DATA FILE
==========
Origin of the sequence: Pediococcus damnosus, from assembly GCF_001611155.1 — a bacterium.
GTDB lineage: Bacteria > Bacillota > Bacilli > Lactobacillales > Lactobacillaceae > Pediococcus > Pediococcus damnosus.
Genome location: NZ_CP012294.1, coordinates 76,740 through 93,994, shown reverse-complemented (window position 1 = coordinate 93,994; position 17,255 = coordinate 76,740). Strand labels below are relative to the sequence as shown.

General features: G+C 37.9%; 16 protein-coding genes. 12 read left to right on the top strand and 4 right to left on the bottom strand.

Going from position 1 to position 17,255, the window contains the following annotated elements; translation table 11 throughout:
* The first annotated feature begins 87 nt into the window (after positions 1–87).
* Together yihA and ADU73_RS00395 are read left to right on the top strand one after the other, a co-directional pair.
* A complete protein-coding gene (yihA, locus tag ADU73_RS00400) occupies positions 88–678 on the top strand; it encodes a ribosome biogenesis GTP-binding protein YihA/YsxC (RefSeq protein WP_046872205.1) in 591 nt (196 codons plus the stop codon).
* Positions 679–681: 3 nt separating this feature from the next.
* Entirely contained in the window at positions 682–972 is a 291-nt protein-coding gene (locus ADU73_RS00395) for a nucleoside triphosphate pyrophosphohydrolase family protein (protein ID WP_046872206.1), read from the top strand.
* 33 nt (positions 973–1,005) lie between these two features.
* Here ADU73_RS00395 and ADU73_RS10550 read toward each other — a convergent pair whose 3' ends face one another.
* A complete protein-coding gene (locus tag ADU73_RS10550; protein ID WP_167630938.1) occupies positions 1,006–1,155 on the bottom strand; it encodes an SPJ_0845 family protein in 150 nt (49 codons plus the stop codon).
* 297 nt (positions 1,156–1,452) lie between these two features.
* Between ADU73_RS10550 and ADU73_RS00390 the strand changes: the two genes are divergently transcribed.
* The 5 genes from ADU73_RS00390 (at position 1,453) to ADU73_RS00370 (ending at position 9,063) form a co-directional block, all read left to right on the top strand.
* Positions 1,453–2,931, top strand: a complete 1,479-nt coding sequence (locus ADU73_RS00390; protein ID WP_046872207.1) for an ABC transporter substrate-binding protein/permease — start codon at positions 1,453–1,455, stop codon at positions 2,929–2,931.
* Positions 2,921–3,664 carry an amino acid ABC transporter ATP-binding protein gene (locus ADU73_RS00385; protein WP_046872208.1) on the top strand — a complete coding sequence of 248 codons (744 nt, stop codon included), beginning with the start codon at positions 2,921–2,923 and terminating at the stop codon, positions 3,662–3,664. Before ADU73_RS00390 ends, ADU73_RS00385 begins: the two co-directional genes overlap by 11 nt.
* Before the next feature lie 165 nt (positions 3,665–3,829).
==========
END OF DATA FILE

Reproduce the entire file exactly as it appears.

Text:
Origin of the sequence: Pediococcus damnosus, from assembly GCF_001611155.1 — a bacterium.
GTDB lineage: Bacteria > Bacillota > Bacilli > Lactobacillales > Lactobacillaceae > Pediococcus > Pediococcus damnosus.
Genome location: NZ_CP012294.1, coordinates 76,740 through 93,994, shown reverse-complemented (window position 1 = coordinate 93,994; position 17,255 = coordinate 76,740). Strand labels below are relative to the sequence as shown.

General features: G+C 37.9%; 16 protein-coding genes. 12 read left to right on the top strand and 4 right to left on the bottom strand.

Going from position 1 to position 17,255, the window contains the following annotated elements; translation table 11 throughout:
* The first annotated feature begins 87 nt into the window (after positions 1–87).
* Together yihA and ADU73_RS00395 are read left to right on the top strand one after the other, a co-directional pair.
* A complete protein-coding gene (yihA, locus tag ADU73_RS00400) occupies positions 88–678 on the top strand; it encodes a ribosome biogenesis GTP-binding protein YihA/YsxC (RefSeq protein WP_046872205.1) in 591 nt (196 codons plus the stop codon).
* Positions 679–681: 3 nt separating this feature from the next.
* Entirely contained in the window at positions 682–972 is a 291-nt protein-coding gene (locus ADU73_RS00395) for a nucleoside triphosphate pyrophosphohydrolase family protein (protein ID WP_046872206.1), read from the top strand.
* 33 nt (positions 973–1,005) lie between these two features.
* Here ADU73_RS00395 and ADU73_RS10550 read toward each other — a convergent pair whose 3' ends face one another.
* A complete protein-coding gene (locus tag ADU73_RS10550; protein ID WP_167630938.1) occupies positions 1,006–1,155 on the bottom strand; it encodes an SPJ_0845 family protein in 150 nt (49 codons plus the stop codon).
* 297 nt (positions 1,156–1,452) lie between these two features.
* Between ADU73_RS10550 and ADU73_RS00390 the strand changes: the two genes are divergently transcribed.
* The 5 genes from ADU73_RS00390 (at position 1,453) to ADU73_RS00370 (ending at position 9,063) form a co-directional block, all read left to right on the top strand.
* Positions 1,453–2,931, top strand: a complete 1,479-nt coding sequence (locus ADU73_RS00390; protein ID WP_046872207.1) for an ABC transporter substrate-binding protein/permease — start codon at positions 1,453–1,455, stop codon at positions 2,929–2,931.
* Positions 2,921–3,664 carry an amino acid ABC transporter ATP-binding protein gene (locus ADU73_RS00385; protein WP_046872208.1) on the top strand — a complete coding sequence of 248 codons (744 nt, stop codon included), beginning with the start codon at positions 2,921–2,923 and terminating at the stop codon, positions 3,662–3,664. Before ADU73_RS00390 ends, ADU73_RS00385 begins: the two co-directional genes overlap by 11 nt.
* Before the next feature lie 165 nt (positions 3,665–3,829).